Stay Marketable While Staying Home With Your Kids.

By Nancy Collamer

Q. After trying to juggle both a full-time career and being a mom, I have decided to quit my professional career and become a full-time mom. As much as I feel this is the right decision, I do worry about the impact of this on my career. I’ve heard such horror stories about moms trying to re-enter the workforce. Am I right to be concerned or should I just relax and enjoy my children during the next several years?

A. Would it help ease your fears to know that Sandra Day O’Connor, Cokie Roberts and Geraldine Ferraro all took time away from the workplace to be full-time mothers? Clearly, their careers didn’t suffer irreparable damage, and with some careful planning, neither should yours.

That said, now is the time to prepare for your eventual return, even if you expect to be home for several years. (If you ever ride the underground rail system in London, a voice comes across the intercom at each stop urging you to “mind the gap” as you disembark — a useful warning as well for moms who take time to step off the employment track).

Here are five suggestions to keep you career market-ready while you are home full-time with your children:

1. Use the time to explore new interests. Chances are the last time you got to choose your career direction was when you were a sophomore in college and you had to declare your major. Now, with many additional years of life and work experience behind you, your old career choice may no longer be your best option.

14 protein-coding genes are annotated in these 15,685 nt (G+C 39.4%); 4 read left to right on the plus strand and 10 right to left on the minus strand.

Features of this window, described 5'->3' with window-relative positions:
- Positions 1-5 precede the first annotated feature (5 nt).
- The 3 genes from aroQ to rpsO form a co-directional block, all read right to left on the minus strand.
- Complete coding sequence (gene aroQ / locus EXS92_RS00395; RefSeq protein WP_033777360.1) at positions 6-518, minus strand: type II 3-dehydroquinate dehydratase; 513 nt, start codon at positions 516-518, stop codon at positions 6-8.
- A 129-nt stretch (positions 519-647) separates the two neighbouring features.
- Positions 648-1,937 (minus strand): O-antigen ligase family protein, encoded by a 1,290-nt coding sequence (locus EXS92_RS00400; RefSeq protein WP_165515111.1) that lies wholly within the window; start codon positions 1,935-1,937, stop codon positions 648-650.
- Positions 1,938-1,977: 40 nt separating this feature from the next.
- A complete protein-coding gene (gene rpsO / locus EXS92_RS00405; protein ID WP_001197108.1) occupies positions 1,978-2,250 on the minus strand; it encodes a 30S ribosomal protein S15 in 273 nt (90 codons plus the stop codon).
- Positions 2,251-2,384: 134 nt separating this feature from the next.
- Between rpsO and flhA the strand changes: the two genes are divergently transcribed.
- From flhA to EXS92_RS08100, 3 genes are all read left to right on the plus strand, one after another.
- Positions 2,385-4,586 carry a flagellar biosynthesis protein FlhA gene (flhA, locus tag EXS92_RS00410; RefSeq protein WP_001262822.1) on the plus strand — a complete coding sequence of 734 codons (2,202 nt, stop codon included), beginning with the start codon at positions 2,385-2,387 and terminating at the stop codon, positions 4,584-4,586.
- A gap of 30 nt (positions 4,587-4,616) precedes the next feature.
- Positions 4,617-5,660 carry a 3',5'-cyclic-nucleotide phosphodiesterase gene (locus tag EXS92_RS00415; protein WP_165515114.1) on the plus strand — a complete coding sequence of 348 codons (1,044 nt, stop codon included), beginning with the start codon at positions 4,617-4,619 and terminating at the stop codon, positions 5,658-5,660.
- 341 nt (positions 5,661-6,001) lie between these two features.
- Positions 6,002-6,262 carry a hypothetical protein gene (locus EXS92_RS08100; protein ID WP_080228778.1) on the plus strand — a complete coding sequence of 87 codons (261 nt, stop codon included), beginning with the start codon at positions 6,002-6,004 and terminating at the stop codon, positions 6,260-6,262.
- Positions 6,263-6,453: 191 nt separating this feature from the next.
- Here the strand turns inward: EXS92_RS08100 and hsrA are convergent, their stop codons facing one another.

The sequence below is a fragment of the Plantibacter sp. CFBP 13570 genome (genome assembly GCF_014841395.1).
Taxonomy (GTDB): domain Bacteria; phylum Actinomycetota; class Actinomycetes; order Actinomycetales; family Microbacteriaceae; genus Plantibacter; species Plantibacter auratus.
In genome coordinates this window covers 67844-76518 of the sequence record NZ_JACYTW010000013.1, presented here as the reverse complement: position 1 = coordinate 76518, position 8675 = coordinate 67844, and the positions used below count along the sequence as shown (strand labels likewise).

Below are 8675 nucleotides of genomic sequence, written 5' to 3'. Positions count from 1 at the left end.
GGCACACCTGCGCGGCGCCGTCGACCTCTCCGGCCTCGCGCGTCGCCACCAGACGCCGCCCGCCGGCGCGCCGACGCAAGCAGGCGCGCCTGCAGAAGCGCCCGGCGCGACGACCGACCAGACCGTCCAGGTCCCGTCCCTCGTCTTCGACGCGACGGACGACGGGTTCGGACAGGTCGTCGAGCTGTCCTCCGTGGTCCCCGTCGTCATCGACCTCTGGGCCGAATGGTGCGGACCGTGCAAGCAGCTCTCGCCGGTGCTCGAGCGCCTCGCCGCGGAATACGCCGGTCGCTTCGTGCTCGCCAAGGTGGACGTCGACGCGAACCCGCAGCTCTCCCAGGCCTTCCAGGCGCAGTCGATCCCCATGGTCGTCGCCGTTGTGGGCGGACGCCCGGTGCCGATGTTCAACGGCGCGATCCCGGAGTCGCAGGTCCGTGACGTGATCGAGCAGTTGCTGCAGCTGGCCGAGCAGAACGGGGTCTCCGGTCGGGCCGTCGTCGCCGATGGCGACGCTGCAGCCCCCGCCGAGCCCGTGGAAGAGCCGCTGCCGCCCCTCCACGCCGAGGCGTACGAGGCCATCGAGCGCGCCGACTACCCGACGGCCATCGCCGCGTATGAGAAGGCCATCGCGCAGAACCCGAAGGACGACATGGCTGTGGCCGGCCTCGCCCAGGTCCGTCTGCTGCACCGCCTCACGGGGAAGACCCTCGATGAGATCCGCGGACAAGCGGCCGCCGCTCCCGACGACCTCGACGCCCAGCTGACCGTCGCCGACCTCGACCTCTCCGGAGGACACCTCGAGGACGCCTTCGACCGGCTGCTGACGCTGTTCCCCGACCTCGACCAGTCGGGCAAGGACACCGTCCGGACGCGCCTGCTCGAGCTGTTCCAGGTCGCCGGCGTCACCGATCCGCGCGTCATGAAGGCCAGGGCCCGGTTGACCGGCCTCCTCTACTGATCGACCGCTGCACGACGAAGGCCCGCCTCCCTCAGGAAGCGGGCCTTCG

Take advantage of this “break in service” to do some serious thinking about your future career direction. If ever you’re going to make a career change, now is the time to make a shift.

Goal: Attend a career workshop through your local continuing education program or community college. If none are convenient, take a look at some of the wonderful career exploration books available at your local library or sign up for a few sessions with a qualified career counselor.

The sooner you clarify your career direction, the easier it will be to build up the skills, knowledge and experiences needed to support your new goal.

2. Maintain your network. Don’t allow “out-of-sight” to become “out-of-mind.” Your network of contacts will be the single most useful tool in your job search arsenal when you are ready to go back to work, so carefully nurture those relationships by making a concerted effort to stay in touch.

Goal: At least once a quarter, connect with your network of colleagues by sending an article, a quick note or an invitation for coffee or lunch. Once a year, send holiday cards to your entire Rolodex of contacts.

Even if you don’t go back into your old line of work, you’ll still want to be able to call upon these people for references and general networking assistance.

3. Take courses: In today’s information-based economy, education must be an ongoing priority for people who expect to enjoy prosperous careers. Fortunately, the options for continuing adult education in today’s world are vast — you can go to a traditional college, sign up for online courses, attend workshops, conferences or study via a local continuing-ed program.